3.5. Effect of A. occidentale Leaves Extract on Histomorphology Changes of Testis

Figure 8(a) showed that stress exposed rat revealed the degeneration of most seminiferous tubules including atrophied seminiferous tubules with the reduction of spermatogenic series and sperms in tubular lumen which reflected the reduction of spermatogenesis. In addition, the germinal epithelium showed disorganization as well as marked degenerative changes. It was also found that the seminiferous tubules were reduced in diameter and the interstitial spaces were increased. The changes just mentioned were mitigated by Sildenafil, Tianeptine, and all doses of A. occidentale leaves extract. The alteration of interstitial cell of Leydig was also assessed and results were shown in Figure 8(b). The current results showed that stress exposed rats which received vehicle showed the reduction of interstitial cell of Leydig density. This change was also attenuated by Sildenafil, Tianeptine, and all doses of A. occidentale leaves extract.

3.6. Effect of A. occidentale Leaves Extract on Dopaminergic Neurons

Based on the increased dopaminergic function in NAc in A. occidentale leaves extract treated group in this study, we also determined the effect of extract on dopaminergic neuron both in core and shell subregions of nucleus accumbens (NAcC, NAcS) and results were shown in Figure 9. The significant differences in dopaminergic neuron density in NAcC (F(6,33) = 5.159, p = .001) and NAcS (F(6,33) = 5.486, p < .0001) among various groups were observed. It was found that stress exposed rats significantly decreased density of tyrosine hydroxylase- (TH-) positive neuronal cell in NAcC and NAcS (p-value<.05 and .01, respectively, compared to naïve control group). Sildenafil and Tianeptine could attenuate the reduction of TH-positive neuronal cell in NAcC (p-value<.01 all, compared to stress plus vehicle group) and NAcS (p-value<.001 and .05, respectively, compared to stress plus vehicle group). All doses of extract used in this study significantly enhanced TH-positive neuronal cell density especially in NAcC (p-value<.01, .001, and .001, respectively, compared to stress plus vehicle group). Interestingly, the density of TH-positive neuronal cell in stress exposed rats which received high dose of A. occidentale leaves extract was higher than that in naïve intact control group (p-value<.05, compared to naïve control group). The increased TH-positive neuronal cell density in NAcS was also observed in stress exposed rats which received A. occidentale leaves extract at all doses used in this study.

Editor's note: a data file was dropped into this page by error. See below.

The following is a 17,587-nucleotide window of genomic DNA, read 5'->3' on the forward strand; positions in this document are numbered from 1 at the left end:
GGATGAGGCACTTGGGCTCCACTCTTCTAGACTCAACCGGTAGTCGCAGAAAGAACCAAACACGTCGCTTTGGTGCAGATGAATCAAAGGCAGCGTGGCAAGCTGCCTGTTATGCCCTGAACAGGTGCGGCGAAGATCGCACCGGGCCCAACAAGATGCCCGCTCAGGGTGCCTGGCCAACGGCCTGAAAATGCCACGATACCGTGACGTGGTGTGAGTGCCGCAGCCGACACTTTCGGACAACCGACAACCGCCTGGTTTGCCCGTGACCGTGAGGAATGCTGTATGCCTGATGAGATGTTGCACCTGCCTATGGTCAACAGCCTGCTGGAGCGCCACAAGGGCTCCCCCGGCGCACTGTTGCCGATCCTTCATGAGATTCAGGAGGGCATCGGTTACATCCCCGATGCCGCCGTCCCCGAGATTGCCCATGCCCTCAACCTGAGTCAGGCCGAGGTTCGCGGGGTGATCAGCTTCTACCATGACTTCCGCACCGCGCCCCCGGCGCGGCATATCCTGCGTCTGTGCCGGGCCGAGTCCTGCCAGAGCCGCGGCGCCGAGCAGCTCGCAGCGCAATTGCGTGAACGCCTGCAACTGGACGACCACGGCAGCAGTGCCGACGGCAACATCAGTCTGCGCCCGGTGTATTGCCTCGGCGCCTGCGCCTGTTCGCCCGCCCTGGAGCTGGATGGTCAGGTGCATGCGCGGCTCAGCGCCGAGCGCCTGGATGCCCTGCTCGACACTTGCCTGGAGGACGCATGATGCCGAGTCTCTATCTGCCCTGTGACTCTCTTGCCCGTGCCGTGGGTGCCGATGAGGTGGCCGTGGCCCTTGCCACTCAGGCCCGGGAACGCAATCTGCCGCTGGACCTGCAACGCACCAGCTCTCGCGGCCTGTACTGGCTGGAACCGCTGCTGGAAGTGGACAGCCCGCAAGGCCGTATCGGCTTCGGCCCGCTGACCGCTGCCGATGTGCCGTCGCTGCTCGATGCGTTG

The effect of extract on TH-positive neuronal cell density in ventral tegmental area (VTA) was also assessed due to its critical role on the regulation of male sexual behaviors [3] and results were shown in Figure 10. The current data showed the significant differences in dopaminergic neuron density in VTA among various groups (F(6,32) = 2.470, p = .045). Stress exposed rats which received vehicle also decreased TH-positive neuronal cell density in VTA (p-value<.05, compared to naïve control group). However, this change was mitigated by Tianeptine and both medium and high doses of A. occidentale leaves extract (p-value<.05, .05, and .001, respectively, compared to stress plus vehicle group).

3.7. Effect of A. occidentale Leaves Extract on eNOS Expression in Penis

Figure 11 demonstrated the effect of A. occidentale leaves extract on eNOS expression in penis. The significant differences in eNOS expression in penis among various groups was observed (F(6,29) = 2.755, p = .030). It was found that stress significantly decreased eNOS expression in penis (p-value<.05, compared to naïve control group). This change was mitigated by Sildenafil and high dose of A. occidentale leaves extract (p-value<.05 all, compared to stress plus vehicle group).